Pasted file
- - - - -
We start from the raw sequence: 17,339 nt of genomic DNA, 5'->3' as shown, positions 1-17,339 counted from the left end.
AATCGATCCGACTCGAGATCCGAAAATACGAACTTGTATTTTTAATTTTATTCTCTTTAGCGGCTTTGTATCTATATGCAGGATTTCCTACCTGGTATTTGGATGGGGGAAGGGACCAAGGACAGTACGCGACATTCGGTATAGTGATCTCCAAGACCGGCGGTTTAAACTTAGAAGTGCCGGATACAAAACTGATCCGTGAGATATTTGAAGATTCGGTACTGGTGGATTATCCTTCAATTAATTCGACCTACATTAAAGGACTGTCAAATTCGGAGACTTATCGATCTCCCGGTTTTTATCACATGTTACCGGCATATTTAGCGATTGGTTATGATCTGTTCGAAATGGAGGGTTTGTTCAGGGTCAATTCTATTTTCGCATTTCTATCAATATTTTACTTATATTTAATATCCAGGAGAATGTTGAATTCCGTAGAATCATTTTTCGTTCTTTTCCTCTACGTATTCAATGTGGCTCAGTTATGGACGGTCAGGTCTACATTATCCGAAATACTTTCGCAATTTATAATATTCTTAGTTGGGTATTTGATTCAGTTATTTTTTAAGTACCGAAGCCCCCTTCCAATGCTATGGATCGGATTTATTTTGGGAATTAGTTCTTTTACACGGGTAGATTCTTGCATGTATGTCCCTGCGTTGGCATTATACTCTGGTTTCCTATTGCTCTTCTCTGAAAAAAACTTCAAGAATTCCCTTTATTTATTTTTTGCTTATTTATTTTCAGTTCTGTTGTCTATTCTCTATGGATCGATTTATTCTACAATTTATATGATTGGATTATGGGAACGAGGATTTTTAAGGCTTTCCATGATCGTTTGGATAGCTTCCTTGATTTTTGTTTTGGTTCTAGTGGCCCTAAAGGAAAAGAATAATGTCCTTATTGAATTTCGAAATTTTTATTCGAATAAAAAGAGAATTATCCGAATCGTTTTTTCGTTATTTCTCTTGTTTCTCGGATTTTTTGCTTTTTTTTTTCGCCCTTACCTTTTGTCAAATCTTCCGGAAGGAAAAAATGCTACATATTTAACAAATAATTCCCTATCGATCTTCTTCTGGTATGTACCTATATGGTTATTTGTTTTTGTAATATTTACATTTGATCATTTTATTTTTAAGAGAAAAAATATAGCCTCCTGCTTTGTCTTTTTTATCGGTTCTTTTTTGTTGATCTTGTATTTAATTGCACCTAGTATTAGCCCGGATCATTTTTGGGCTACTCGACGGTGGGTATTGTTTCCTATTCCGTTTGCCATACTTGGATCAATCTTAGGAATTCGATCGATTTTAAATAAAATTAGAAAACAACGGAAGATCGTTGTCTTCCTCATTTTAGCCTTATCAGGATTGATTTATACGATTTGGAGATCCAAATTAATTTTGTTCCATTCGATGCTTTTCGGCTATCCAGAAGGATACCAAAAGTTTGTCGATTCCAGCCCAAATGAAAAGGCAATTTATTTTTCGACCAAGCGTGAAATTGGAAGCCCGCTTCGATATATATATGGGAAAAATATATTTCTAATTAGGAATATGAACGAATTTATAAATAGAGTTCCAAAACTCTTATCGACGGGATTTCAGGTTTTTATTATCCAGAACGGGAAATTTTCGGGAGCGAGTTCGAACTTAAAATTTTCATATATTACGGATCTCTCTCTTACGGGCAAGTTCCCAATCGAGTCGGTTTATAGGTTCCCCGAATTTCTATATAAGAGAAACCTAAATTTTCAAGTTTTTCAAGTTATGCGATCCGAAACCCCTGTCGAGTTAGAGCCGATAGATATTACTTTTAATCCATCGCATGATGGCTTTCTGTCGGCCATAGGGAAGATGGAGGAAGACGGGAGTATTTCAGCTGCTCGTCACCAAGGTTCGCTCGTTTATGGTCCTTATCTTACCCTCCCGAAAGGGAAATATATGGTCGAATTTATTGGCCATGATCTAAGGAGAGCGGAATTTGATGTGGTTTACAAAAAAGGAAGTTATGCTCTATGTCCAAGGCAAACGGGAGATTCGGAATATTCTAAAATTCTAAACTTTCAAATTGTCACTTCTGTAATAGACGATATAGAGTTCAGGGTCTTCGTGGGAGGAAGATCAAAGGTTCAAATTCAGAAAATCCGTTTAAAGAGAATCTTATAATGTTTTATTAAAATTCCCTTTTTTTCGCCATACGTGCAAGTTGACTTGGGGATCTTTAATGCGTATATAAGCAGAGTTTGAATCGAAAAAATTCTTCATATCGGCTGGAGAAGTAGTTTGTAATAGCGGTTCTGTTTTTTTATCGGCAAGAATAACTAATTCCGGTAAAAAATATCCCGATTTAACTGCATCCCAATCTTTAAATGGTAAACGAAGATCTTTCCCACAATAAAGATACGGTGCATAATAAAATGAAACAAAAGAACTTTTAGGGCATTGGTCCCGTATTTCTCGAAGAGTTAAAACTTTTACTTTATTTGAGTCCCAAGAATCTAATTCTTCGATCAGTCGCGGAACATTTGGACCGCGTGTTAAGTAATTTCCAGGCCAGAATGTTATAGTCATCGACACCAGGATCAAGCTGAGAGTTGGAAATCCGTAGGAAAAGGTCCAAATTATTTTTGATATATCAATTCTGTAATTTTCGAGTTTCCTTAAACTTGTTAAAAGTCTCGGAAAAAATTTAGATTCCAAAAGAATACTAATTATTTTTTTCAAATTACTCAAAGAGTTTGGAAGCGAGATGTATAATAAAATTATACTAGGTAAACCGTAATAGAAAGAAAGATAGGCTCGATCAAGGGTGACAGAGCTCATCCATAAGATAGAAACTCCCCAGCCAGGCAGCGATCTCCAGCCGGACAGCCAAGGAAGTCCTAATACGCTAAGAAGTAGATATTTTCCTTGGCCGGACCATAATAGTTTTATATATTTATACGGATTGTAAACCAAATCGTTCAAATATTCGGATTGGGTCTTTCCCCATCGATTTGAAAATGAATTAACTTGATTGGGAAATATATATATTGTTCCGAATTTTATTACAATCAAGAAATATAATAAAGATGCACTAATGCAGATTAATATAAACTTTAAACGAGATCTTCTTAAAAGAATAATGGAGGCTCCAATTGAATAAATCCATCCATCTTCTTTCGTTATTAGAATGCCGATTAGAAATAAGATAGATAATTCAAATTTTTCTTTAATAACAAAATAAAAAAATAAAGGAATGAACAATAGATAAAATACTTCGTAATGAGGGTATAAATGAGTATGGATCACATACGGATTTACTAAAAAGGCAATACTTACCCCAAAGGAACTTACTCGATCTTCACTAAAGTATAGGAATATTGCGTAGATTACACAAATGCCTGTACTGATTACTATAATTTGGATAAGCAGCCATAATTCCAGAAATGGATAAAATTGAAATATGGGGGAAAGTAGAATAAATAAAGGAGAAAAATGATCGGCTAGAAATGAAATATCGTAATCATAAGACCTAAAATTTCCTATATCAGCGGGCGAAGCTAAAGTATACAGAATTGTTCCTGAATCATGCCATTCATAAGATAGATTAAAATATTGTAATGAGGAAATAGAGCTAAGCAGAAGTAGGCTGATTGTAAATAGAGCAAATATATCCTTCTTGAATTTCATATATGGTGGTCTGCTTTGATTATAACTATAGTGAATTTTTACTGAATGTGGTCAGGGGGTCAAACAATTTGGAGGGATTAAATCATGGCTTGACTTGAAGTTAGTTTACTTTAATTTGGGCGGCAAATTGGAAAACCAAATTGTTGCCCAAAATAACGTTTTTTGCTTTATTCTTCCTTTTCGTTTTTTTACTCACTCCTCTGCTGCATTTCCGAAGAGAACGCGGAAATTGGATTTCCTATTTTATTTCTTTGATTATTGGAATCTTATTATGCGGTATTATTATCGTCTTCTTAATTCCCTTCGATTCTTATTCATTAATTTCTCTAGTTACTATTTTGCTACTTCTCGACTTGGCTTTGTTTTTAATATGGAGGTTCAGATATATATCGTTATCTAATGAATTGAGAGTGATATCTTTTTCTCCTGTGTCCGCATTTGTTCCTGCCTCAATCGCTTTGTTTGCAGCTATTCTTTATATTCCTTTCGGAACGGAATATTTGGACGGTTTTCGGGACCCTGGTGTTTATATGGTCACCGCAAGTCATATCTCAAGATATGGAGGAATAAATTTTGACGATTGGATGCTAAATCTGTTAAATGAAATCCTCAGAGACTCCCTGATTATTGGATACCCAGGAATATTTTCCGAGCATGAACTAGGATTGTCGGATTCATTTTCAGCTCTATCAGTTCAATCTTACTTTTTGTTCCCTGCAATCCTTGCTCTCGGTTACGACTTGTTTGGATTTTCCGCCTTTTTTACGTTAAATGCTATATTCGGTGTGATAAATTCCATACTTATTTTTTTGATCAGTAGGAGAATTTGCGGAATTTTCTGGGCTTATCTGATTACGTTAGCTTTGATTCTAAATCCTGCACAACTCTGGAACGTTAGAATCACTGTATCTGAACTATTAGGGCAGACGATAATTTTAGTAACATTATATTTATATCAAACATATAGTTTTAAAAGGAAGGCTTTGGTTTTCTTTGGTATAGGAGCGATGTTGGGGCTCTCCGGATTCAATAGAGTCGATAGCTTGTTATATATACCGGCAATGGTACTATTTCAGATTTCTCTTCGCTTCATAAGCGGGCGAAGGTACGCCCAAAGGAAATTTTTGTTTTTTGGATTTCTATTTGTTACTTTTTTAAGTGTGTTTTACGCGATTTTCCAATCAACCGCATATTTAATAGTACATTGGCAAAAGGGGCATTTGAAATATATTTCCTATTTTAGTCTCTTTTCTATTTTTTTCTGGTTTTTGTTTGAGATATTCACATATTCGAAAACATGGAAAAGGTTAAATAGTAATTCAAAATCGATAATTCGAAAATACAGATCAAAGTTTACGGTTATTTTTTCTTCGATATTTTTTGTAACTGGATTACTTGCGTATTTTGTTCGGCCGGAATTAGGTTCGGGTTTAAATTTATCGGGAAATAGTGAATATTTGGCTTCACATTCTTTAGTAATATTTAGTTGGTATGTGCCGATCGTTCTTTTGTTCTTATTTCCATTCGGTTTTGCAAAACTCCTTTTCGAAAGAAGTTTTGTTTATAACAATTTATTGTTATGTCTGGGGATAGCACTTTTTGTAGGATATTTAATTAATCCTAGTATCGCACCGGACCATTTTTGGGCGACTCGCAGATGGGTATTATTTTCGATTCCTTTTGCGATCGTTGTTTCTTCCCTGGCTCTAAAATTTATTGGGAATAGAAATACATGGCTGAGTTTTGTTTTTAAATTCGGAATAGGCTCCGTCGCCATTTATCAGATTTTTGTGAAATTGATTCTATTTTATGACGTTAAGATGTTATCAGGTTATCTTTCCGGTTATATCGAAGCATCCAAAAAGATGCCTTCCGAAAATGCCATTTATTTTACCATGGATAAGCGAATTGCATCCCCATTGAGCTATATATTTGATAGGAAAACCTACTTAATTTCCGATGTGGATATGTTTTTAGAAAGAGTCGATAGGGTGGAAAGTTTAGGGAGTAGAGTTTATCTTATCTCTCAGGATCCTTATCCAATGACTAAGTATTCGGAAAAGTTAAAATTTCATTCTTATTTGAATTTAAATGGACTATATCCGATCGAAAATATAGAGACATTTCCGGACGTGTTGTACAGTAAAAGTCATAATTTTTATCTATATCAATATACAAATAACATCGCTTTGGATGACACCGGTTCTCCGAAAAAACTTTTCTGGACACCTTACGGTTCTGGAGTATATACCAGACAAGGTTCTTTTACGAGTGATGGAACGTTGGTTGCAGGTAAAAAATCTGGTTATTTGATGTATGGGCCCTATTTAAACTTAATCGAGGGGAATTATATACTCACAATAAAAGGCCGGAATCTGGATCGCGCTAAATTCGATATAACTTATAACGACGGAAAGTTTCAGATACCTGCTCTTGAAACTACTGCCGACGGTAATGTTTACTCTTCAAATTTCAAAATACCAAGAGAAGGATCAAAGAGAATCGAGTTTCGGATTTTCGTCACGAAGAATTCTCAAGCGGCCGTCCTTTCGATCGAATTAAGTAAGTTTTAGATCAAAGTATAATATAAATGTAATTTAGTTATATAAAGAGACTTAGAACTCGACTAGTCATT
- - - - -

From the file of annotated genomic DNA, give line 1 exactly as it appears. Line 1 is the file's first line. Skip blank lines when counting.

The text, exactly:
We start from the raw sequence: 17,339 nt of genomic DNA, 5'->3' as shown, positions 1-17,339 counted from the left end.